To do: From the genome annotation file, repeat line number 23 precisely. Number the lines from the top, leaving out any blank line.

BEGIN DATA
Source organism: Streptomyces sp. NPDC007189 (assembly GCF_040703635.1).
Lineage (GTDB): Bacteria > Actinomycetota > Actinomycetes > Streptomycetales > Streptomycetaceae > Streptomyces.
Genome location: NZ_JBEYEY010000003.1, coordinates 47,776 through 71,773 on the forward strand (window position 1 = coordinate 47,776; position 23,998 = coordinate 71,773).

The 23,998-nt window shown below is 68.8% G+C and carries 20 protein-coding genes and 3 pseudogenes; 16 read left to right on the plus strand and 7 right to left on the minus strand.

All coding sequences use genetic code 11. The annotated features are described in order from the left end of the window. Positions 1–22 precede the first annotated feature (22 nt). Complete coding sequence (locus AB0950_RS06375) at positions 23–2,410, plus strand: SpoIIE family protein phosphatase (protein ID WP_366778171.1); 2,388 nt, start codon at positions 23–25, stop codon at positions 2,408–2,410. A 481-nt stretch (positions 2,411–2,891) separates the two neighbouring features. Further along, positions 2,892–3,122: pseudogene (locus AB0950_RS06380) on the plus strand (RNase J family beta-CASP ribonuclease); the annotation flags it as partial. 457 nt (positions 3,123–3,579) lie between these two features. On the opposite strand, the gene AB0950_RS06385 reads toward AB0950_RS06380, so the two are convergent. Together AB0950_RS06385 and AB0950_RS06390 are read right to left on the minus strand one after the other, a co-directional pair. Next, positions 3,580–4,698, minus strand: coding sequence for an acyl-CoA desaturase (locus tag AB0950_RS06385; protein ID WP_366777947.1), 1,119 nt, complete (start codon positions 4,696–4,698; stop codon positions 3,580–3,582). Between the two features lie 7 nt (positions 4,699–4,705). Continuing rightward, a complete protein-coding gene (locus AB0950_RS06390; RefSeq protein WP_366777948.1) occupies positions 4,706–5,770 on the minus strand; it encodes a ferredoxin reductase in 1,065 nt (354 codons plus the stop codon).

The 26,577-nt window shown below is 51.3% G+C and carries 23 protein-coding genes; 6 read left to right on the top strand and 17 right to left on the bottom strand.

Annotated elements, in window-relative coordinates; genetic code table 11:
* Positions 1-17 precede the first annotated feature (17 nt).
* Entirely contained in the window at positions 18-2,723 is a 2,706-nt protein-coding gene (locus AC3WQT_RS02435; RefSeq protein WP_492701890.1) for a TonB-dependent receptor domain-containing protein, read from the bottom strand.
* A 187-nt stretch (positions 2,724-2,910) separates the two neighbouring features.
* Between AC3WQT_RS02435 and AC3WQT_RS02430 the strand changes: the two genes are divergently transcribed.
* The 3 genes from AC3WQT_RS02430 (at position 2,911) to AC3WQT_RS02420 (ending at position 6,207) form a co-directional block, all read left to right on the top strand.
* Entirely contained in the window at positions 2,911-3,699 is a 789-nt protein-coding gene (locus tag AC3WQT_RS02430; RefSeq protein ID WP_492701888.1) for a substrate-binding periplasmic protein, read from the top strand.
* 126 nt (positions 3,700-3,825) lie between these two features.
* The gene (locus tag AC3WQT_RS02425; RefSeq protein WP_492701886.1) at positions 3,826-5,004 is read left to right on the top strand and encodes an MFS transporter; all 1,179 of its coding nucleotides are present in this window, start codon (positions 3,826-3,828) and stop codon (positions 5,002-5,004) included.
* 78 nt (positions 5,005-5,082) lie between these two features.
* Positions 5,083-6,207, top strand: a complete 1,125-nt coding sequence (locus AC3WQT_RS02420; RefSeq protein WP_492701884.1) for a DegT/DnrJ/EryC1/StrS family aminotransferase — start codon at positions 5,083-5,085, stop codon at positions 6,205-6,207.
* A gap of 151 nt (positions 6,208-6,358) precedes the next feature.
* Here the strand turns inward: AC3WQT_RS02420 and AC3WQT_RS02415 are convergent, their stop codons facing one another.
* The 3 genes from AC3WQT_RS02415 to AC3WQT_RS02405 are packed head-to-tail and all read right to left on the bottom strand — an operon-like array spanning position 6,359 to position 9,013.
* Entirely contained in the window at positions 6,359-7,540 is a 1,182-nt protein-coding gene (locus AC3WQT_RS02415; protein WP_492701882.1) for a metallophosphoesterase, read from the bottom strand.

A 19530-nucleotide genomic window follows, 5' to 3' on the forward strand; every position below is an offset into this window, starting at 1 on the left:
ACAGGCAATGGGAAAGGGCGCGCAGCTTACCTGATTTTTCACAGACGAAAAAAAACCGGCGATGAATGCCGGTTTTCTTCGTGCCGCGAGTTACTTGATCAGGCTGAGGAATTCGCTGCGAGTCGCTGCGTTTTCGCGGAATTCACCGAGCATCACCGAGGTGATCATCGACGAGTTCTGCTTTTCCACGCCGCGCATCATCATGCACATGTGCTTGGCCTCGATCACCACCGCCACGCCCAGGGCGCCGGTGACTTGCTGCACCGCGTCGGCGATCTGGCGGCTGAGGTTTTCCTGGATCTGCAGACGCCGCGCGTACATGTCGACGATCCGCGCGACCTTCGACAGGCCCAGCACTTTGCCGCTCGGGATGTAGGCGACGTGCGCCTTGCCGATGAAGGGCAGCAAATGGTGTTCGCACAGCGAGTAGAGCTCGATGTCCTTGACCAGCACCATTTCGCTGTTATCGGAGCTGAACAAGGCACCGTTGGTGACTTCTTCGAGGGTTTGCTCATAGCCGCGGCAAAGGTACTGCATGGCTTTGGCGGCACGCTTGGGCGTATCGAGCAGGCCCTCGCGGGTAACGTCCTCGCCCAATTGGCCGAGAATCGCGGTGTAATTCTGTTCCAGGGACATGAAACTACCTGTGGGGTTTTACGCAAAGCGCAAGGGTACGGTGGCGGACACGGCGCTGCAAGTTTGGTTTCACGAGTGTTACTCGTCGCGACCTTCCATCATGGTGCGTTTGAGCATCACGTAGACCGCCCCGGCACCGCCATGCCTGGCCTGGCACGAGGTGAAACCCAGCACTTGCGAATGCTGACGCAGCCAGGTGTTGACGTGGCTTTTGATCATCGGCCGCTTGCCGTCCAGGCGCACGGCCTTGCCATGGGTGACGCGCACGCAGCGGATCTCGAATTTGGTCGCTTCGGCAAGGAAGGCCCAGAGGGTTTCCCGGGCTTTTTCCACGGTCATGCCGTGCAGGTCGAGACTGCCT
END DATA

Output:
ACAGGCAATGGGAAAGGGCGCGCAGCTTACCTGATTTTTCACAGACGAAAAAAAACCGGCGATGAATGCCGGTTTTCTTCGTGCCGCGAGTTACTTGATCAGGCTGAGGAATTCGCTGCGAGTCGCTGCGTTTTCGCGGAATTCACCGAGCATCACCGAGGTGATCATCGACGAGTTCTGCTTTTCCACGCCGCGCATCATCATGCACATGTGCTTGGCCTCGATCACCACCGCCACGCCCAGGGCGCCGGTGACTTGCTGCACCGCGTCGGCGATCTGGCGGCTGAGGTTTTCCTGGATCTGCAGACGCCGCGCGTACATGTCGACGATCCGCGCGACCTTCGACAGGCCCAGCACTTTGCCGCTCGGGATGTAGGCGACGTGCGCCTTGCCGATGAAGGGCAGCAAATGGTGTTCGCACAGCGAGTAGAGCTCGATGTCCTTGACCAGCACCATTTCGCTGTTATCGGAGCTGAACAAGGCACCGTTGGTGACTTCTTCGAGGGTTTGCTCATAGCCGCGGCAAAGGTACTGCATGGCTTTGGCGGCACGCTTGGGCGTATCGAGCAGGCCCTCGCGGGTAACGTCCTCGCCCAATTGGCCGAGAATCGCGGTGTAATTCTGTTCCAGGGACATGAAACTACCTGTGGGGTTTTACGCAAAGCGCAAGGGTACGGTGGCGGACACGGCGCTGCAAGTTTGGTTTCACGAGTGTTACTCGTCGCGACCTTCCATCATGGTGCGTTTGAGCATCACGTAGACCGCCCCGGCACCGCCATGCCTGGCCTGGCACGAGGTGAAACCCAGCACTTGCGAATGCTGACGCAGCCAGGTGTTGACGTGGCTTTTGATCATCGGCCGCTTGCCGTCCAGGCGCACGGCCTTGCCATGGGTGACGCGCACGCAGCGGATCTCGAATTTGGTCGCTTCGGCAAGGAAGGCCCAGAGGGTTTCCCGGGCTTTTTCCACGGTCATGCCGTGCAGGTCGAGACTGCCT